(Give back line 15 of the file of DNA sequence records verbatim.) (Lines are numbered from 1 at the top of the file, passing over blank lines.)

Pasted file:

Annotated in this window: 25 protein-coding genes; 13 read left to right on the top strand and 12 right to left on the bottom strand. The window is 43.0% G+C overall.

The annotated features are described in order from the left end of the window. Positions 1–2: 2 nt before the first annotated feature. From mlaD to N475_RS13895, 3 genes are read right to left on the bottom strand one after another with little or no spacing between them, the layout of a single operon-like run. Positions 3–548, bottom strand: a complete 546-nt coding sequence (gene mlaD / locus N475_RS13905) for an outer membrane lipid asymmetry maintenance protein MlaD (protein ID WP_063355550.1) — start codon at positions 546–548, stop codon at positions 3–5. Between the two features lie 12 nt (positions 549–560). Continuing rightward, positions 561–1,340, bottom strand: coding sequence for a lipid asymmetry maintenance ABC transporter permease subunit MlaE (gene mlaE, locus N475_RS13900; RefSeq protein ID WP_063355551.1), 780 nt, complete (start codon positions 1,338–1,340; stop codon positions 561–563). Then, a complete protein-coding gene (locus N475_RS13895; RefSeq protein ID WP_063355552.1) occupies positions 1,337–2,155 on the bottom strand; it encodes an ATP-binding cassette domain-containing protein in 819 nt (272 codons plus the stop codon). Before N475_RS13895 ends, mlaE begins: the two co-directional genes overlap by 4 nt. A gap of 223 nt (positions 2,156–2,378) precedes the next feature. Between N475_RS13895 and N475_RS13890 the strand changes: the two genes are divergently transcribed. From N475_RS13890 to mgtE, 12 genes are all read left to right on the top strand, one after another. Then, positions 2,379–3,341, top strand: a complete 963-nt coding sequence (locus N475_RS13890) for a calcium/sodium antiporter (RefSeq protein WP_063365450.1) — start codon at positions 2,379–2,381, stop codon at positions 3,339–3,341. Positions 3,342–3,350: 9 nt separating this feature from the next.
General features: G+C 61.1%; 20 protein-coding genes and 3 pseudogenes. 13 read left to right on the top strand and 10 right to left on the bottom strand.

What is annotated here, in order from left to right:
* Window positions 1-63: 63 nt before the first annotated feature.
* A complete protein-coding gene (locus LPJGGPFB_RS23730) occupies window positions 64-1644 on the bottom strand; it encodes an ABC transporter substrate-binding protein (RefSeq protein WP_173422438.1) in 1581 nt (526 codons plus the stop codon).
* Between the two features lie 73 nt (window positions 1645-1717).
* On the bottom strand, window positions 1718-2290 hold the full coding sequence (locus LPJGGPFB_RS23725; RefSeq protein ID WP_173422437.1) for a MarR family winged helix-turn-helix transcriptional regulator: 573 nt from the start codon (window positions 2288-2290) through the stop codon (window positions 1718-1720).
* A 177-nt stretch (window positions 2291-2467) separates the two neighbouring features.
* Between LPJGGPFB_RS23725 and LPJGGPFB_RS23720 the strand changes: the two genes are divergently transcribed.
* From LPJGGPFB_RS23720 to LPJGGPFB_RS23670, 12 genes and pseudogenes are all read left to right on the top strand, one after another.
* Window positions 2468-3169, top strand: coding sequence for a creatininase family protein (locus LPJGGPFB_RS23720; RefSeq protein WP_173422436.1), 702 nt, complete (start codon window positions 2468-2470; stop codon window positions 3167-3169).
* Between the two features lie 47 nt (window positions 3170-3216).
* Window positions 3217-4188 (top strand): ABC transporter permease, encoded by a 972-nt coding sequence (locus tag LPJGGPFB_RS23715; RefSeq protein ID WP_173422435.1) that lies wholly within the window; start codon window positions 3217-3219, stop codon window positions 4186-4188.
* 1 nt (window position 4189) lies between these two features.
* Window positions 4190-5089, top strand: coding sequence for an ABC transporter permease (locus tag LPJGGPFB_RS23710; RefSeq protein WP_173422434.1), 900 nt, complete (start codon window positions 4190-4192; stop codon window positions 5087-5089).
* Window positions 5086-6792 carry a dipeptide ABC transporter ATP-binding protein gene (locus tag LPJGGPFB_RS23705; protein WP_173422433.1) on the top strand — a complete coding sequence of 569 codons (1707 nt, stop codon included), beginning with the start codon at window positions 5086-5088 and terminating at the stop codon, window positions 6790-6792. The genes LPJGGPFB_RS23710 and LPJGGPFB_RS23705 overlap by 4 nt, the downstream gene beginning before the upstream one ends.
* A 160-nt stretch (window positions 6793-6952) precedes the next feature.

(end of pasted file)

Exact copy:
* 1 nt (window position 4189) lies between these two features.